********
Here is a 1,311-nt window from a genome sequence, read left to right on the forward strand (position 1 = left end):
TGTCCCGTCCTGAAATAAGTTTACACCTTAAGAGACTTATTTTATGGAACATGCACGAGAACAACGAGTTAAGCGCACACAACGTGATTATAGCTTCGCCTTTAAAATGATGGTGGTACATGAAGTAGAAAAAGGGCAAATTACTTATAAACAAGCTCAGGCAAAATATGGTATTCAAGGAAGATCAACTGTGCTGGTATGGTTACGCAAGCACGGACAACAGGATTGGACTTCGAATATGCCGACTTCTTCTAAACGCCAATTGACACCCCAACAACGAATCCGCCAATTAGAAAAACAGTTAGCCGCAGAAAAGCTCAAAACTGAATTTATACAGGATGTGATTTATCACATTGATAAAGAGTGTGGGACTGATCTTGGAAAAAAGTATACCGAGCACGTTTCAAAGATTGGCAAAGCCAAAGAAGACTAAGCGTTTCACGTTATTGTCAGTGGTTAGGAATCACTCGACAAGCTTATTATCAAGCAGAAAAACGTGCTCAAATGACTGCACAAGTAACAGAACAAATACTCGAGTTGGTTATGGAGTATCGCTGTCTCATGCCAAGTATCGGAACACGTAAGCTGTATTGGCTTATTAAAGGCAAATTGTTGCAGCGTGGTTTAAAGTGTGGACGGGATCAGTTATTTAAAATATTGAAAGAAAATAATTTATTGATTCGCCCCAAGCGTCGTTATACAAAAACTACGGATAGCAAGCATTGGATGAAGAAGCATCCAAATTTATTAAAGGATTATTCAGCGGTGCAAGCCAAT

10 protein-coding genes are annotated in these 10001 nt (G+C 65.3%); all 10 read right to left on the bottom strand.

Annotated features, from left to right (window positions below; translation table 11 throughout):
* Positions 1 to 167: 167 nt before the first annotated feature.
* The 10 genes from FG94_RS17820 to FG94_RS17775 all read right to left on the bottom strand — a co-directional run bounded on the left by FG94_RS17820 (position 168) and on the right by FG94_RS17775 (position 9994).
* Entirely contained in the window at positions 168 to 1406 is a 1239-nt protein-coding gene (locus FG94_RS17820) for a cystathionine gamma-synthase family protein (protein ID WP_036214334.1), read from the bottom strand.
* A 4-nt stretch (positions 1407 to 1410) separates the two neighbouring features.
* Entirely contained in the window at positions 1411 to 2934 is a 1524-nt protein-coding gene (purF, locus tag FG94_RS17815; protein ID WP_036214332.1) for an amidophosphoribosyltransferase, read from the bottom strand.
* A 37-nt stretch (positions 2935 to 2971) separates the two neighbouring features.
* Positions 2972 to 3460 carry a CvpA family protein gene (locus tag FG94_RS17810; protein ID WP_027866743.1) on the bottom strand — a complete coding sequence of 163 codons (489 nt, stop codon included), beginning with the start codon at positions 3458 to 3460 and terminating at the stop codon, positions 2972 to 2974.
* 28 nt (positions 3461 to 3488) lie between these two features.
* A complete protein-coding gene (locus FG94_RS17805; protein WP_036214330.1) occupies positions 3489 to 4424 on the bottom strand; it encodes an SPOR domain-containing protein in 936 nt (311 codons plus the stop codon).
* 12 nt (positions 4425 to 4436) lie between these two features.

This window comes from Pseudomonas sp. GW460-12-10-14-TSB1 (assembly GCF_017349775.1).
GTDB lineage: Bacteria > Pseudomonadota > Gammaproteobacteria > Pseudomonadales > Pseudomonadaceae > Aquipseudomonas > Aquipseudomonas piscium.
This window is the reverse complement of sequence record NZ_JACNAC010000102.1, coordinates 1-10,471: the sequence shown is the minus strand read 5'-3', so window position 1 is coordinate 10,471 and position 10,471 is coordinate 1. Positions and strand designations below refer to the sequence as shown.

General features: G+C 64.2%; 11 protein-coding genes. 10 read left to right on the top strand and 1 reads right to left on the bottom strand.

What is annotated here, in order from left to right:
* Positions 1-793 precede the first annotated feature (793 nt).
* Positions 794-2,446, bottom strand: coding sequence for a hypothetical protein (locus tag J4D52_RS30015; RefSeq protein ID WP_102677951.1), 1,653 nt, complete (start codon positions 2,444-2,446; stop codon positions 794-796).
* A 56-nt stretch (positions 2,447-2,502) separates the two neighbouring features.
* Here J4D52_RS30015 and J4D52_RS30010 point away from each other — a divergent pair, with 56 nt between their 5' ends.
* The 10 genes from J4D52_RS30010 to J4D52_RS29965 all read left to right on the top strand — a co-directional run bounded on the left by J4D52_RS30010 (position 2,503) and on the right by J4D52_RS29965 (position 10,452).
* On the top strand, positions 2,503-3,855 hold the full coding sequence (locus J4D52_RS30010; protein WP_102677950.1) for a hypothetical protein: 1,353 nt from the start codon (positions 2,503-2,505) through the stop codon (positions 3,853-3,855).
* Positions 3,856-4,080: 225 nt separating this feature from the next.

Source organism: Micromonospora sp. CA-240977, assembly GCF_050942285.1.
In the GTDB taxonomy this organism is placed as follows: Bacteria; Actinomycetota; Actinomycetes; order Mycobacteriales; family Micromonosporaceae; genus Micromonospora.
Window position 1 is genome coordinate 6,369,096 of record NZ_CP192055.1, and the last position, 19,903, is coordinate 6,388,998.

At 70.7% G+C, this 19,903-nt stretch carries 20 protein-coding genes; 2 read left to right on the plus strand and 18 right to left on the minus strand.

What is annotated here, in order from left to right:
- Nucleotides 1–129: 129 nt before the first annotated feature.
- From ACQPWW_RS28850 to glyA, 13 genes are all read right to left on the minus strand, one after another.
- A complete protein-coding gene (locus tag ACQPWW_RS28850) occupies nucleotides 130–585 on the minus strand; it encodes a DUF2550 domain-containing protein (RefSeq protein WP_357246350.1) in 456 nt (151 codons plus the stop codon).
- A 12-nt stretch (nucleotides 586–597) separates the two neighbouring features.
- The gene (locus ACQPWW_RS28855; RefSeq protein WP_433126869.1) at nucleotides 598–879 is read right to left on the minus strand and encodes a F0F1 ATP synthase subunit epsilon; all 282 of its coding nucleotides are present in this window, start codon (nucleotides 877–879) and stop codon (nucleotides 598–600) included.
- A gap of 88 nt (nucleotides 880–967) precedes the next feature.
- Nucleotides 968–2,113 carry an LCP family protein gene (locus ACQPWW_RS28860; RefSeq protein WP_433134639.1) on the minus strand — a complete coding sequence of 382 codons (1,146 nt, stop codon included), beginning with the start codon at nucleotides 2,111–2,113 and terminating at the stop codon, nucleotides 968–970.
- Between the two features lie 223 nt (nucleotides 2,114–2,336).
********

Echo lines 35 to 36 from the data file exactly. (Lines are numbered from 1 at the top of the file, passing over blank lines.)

- A 12-nt stretch (nucleotides 586–597) separates the two neighbouring features.
- The gene (locus ACQPWW_RS28855; RefSeq protein WP_433126869.1) at nucleotides 598–879 is read right to left on the minus strand and encodes a F0F1 ATP synthase subunit epsilon; all 282 of its coding nucleotides are present in this window, start codon (nucleotides 877–879) and stop codon (nucleotides 598–600) included.